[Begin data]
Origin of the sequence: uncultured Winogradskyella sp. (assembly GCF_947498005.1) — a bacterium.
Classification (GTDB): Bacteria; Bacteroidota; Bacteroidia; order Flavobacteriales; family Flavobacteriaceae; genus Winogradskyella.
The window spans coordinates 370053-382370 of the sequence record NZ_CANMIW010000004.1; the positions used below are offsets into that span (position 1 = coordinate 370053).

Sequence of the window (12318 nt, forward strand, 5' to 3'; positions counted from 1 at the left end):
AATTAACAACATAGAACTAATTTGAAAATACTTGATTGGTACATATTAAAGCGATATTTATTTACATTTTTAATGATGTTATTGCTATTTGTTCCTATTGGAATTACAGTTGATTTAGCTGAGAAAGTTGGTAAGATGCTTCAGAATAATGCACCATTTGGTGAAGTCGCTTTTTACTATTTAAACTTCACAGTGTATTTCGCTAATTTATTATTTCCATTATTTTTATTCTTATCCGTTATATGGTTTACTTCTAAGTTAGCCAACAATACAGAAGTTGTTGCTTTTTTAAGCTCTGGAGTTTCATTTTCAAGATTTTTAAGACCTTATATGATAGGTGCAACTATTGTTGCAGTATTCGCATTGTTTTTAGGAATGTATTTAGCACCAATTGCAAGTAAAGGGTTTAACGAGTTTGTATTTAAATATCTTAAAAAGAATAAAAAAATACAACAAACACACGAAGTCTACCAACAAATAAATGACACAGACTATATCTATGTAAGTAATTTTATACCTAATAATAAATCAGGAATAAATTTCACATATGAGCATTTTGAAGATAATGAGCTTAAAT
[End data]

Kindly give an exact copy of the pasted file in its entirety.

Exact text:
Origin of the sequence: uncultured Winogradskyella sp. (assembly GCF_947498005.1) — a bacterium.
Classification (GTDB): Bacteria; Bacteroidota; Bacteroidia; order Flavobacteriales; family Flavobacteriaceae; genus Winogradskyella.
The window spans coordinates 370053-382370 of the sequence record NZ_CANMIW010000004.1; the positions used below are offsets into that span (position 1 = coordinate 370053).

Sequence of the window (12318 nt, forward strand, 5' to 3'; positions counted from 1 at the left end):
AATTAACAACATAGAACTAATTTGAAAATACTTGATTGGTACATATTAAAGCGATATTTATTTACATTTTTAATGATGTTATTGCTATTTGTTCCTATTGGAATTACAGTTGATTTAGCTGAGAAAGTTGGTAAGATGCTTCAGAATAATGCACCATTTGGTGAAGTCGCTTTTTACTATTTAAACTTCACAGTGTATTTCGCTAATTTATTATTTCCATTATTTTTATTCTTATCCGTTATATGGTTTACTTCTAAGTTAGCCAACAATACAGAAGTTGTTGCTTTTTTAAGCTCTGGAGTTTCATTTTCAAGATTTTTAAGACCTTATATGATAGGTGCAACTATTGTTGCAGTATTCGCATTGTTTTTAGGAATGTATTTAGCACCAATTGCAAGTAAAGGGTTTAACGAGTTTGTATTTAAATATCTTAAAAAGAATAAAAAAATACAACAAACACACGAAGTCTACCAACAAATAAATGACACAGACTATATCTATGTAAGTAATTTTATACCTAATAATAAATCAGGAATAAATTTCACATATGAGCATTTTGAAGATAATGAGCTTAAAT